Using the all-trials versus first-trial methods, the mean number of sessions to mastery were 7.45 and 7.77, respectively, indicating little difference between the data collection methods. The mean percentage of correct responding on the target skills during maintenance probes for all children, in the all-trials, versus first-trial methods yielded 95.23% and 97%, respectively. Again, this indicated no differentiation between the data collection methods. In summary, results suggested that there was no difference in terms of the number of sessions in which participant displayed mastery performance and in the percentage of correct responding during maintenance probes using either the all-trials or the first-trial data collection method.

These results differ slightly from those obtained during previous research conducted by Cummings and Carr (2009) who noted that mastery was identified in fewer sessions using the first-trial data collection method. However, it should be mentioned that data collection continued on the remaining nine trials during the first-trial condition in the current investigation (which did not occur in the study by Cummings and Carr). Thus, the current analysis also compared the two data collection procedures within each target skill.

"This additional analysis allowed us to identify that, had the alternative data collection method been used to identify mastery for each target, mastery would have been suggested earlier in more cases when the all-trials method was applied (43% of targets) than when the first-trial method was applied (18% of targets). Thus, the first-trial method was a slightly more conservative measure of length of time to achieve mastery-level performance in the current study. Despite this finding, the current results should be interpreted with caution since they might have been an artifact of using a mastery criterion of greater than 80% during the all-trials condition. Given that this mastery criterion is less stringent than the 100% criterion used for the first-trial condition, it is not surprising that mastery would be suggested sooner in more cases using a lower criterion level,” says CARD Researcher, Adel Najdowski, PhD, BCBA-D.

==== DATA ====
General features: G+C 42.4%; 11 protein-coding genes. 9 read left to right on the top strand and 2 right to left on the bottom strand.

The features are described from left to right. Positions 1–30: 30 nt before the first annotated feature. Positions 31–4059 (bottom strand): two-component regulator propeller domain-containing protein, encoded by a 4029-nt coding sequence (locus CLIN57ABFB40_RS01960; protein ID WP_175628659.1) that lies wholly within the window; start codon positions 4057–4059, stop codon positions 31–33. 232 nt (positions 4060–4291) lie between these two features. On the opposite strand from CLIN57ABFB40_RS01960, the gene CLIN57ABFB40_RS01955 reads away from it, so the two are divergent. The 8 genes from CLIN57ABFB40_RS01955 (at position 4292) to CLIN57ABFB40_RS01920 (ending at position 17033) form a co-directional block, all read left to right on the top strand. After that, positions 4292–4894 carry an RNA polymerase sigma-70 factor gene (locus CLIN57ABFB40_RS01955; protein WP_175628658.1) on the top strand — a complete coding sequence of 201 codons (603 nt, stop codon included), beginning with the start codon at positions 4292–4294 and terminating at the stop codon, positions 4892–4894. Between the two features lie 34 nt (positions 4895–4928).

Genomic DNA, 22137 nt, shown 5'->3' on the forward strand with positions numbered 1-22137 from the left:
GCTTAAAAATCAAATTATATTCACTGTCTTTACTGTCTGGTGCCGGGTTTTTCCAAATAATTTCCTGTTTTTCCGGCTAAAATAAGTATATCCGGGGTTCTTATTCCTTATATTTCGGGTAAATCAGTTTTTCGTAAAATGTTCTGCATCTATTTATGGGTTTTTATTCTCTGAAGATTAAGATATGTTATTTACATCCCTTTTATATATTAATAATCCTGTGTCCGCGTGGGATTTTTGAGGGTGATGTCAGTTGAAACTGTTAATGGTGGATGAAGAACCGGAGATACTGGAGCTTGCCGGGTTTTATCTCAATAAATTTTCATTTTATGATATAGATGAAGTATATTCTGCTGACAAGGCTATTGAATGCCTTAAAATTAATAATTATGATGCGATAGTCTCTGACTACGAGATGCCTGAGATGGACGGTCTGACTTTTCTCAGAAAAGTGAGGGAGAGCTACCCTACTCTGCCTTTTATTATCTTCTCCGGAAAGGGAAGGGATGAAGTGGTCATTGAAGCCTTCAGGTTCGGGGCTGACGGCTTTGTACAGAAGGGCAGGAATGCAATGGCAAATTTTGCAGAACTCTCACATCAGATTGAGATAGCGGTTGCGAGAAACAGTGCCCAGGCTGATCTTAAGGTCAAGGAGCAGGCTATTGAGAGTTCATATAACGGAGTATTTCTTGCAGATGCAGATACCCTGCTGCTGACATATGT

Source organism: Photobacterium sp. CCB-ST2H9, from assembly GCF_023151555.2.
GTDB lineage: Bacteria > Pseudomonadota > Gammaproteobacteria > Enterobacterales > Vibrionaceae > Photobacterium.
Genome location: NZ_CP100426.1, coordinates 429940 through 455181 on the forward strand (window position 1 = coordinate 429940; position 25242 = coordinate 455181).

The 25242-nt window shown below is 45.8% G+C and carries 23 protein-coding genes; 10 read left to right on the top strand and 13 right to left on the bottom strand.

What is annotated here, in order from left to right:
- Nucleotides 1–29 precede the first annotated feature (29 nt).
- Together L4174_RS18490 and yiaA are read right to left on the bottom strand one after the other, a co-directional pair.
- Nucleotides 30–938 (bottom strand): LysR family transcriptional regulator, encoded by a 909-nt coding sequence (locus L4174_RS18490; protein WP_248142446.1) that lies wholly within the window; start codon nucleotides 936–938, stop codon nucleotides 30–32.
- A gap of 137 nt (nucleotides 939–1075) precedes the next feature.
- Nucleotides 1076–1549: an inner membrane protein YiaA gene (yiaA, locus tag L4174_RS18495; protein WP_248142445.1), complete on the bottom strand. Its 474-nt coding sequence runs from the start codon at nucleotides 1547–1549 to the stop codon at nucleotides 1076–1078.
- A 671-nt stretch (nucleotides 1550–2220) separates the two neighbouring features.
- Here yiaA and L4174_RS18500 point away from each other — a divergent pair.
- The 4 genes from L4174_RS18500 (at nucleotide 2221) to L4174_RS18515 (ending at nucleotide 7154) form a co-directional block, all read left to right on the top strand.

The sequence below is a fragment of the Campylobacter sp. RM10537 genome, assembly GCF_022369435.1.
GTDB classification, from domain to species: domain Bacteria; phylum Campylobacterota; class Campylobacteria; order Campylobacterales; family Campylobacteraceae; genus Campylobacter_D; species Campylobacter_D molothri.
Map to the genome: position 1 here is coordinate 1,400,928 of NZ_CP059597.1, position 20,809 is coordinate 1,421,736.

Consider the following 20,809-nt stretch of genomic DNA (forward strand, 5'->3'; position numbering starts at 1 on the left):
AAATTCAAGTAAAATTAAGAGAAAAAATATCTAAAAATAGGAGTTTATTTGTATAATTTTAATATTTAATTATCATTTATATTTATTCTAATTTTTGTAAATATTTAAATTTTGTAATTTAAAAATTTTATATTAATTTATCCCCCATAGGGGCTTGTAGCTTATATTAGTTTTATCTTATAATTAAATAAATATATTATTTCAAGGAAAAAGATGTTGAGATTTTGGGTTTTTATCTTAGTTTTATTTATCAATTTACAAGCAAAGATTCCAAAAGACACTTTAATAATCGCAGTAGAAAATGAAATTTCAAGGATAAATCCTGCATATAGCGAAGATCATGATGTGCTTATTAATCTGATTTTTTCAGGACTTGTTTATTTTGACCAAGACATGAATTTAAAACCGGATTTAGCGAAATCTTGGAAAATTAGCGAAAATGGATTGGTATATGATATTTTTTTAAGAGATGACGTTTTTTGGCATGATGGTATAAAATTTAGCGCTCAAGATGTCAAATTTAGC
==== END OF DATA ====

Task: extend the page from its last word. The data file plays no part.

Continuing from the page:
The above 80% criterion was used in the current investigation because it is a suggested criterion used to evaluate response mastery (Anderson, Taras, & Cannon, 1996). Nevertheless, future research could compare the identification of mastery-level performance using ranges of criterion levels (e.g., comparing mastery at 80%, 90%, and 100% during all trials to 100% during the first trial) to determine the impact of different criterion levels on evidence of mastery. Future research should also evaluate the extent to which data collection on all trials or only a subset of trials decreases time requirements associated with the implementation of discrete trial teaching programs.

The above 80% criterion was used in the current investigation because it is a suggested criterion used to evaluate response mastery (Anderson, Taras, & Cannon, 1996). Nevertheless, future research could compare the identification of mastery-level performance using ranges of criterion levels (e.g., comparing mastery at 80%, 90%, and 100% during all trials to 100% during the first trial) to determine the impact of different criterion levels on evidence of mastery. Future research should also evaluate the extent to which data collection on all trials or only a subset of trials decreases time requirements associated with the implementation of discrete trial teaching programs.